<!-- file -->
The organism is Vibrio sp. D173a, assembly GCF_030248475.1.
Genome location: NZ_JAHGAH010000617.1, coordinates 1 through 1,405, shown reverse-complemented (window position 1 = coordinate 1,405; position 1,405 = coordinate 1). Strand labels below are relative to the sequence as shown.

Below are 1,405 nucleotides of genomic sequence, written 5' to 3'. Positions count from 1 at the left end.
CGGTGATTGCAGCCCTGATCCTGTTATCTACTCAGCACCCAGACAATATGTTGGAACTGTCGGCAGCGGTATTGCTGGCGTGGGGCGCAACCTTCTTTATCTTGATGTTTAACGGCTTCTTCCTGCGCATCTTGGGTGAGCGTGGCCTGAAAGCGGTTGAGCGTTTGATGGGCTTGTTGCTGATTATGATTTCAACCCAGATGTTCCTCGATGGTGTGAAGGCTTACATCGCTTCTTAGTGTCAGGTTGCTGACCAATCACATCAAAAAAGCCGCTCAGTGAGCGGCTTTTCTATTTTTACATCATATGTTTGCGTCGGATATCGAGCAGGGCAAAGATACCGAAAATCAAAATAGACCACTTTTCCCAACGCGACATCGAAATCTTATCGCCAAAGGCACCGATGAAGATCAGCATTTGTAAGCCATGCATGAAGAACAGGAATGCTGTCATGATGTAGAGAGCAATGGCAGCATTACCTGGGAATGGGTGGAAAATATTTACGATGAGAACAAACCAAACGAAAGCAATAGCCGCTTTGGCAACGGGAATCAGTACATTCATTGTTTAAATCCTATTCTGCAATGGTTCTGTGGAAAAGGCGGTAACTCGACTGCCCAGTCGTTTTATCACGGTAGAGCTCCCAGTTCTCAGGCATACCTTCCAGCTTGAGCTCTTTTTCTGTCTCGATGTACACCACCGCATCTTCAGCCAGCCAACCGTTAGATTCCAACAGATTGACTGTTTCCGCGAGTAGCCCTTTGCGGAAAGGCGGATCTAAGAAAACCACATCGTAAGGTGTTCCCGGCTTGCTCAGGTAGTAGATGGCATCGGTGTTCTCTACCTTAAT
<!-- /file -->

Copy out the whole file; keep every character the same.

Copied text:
The organism is Vibrio sp. D173a, assembly GCF_030248475.1.
Genome location: NZ_JAHGAH010000617.1, coordinates 1 through 1,405, shown reverse-complemented (window position 1 = coordinate 1,405; position 1,405 = coordinate 1). Strand labels below are relative to the sequence as shown.

Below are 1,405 nucleotides of genomic sequence, written 5' to 3'. Positions count from 1 at the left end.
CGGTGATTGCAGCCCTGATCCTGTTATCTACTCAGCACCCAGACAATATGTTGGAACTGTCGGCAGCGGTATTGCTGGCGTGGGGCGCAACCTTCTTTATCTTGATGTTTAACGGCTTCTTCCTGCGCATCTTGGGTGAGCGTGGCCTGAAAGCGGTTGAGCGTTTGATGGGCTTGTTGCTGATTATGATTTCAACCCAGATGTTCCTCGATGGTGTGAAGGCTTACATCGCTTCTTAGTGTCAGGTTGCTGACCAATCACATCAAAAAAGCCGCTCAGTGAGCGGCTTTTCTATTTTTACATCATATGTTTGCGTCGGATATCGAGCAGGGCAAAGATACCGAAAATCAAAATAGACCACTTTTCCCAACGCGACATCGAAATCTTATCGCCAAAGGCACCGATGAAGATCAGCATTTGTAAGCCATGCATGAAGAACAGGAATGCTGTCATGATGTAGAGAGCAATGGCAGCATTACCTGGGAATGGGTGGAAAATATTTACGATGAGAACAAACCAAACGAAAGCAATAGCCGCTTTGGCAACGGGAATCAGTACATTCATTGTTTAAATCCTATTCTGCAATGGTTCTGTGGAAAAGGCGGTAACTCGACTGCCCAGTCGTTTTATCACGGTAGAGCTCCCAGTTCTCAGGCATACCTTCCAGCTTGAGCTCTTTTTCTGTCTCGATGTACACCACCGCATCTTCAGCCAGCCAACCGTTAGATTCCAACAGATTGACTGTTTCCGCGAGTAGCCCTTTGCGGAAAGGCGGATCTAAGAAAACCACATCGTAAGGTGTTCCCGGCTTGCTCAGGTAGTAGATGGCATCGGTGTTCTCTACCTTAAT